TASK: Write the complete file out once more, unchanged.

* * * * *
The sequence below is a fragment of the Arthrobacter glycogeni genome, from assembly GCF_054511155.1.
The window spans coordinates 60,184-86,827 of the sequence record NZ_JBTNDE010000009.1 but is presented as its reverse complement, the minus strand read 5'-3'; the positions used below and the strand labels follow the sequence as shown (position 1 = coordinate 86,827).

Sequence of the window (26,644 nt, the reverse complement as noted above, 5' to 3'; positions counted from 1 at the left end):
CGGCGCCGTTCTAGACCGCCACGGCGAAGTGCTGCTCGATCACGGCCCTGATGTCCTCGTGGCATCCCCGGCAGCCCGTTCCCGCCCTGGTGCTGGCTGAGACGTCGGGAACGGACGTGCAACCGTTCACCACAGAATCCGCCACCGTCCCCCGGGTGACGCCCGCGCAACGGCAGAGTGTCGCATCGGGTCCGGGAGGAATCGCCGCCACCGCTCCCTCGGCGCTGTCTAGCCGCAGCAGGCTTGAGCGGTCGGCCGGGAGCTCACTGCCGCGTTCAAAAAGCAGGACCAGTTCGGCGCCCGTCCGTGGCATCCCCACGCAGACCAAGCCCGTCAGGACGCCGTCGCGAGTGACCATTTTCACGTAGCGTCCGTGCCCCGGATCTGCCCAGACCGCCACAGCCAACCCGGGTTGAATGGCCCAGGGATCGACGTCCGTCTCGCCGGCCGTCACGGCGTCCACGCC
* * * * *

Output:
The sequence below is a fragment of the Arthrobacter glycogeni genome, from assembly GCF_054511155.1.
The window spans coordinates 60,184-86,827 of the sequence record NZ_JBTNDE010000009.1 but is presented as its reverse complement, the minus strand read 5'-3'; the positions used below and the strand labels follow the sequence as shown (position 1 = coordinate 86,827).

Sequence of the window (26,644 nt, the reverse complement as noted above, 5' to 3'; positions counted from 1 at the left end):
CGGCGCCGTTCTAGACCGCCACGGCGAAGTGCTGCTCGATCACGGCCCTGATGTCCTCGTGGCATCCCCGGCAGCCCGTTCCCGCCCTGGTGCTGGCTGAGACGTCGGGAACGGACGTGCAACCGTTCACCACAGAATCCGCCACCGTCCCCCGGGTGACGCCCGCGCAACGGCAGAGTGTCGCATCGGGTCCGGGAGGAATCGCCGCCACCGCTCCCTCGGCGCTGTCTAGCCGCAGCAGGCTTGAGCGGTCGGCCGGGAGCTCACTGCCGCGTTCAAAAAGCAGGACCAGTTCGGCGCCCGTCCGTGGCATCCCCACGCAGACCAAGCCCGTCAGGACGCCGTCGCGAGTGACCATTTTCACGTAGCGTCCGTGCCCCGGATCTGCCCAGACCGCCACAGCCAACCCGGGTTGAATGGCCCAGGGATCGACGTCCGTCTCGCCGGCCGTCACGGCGTCCACGCC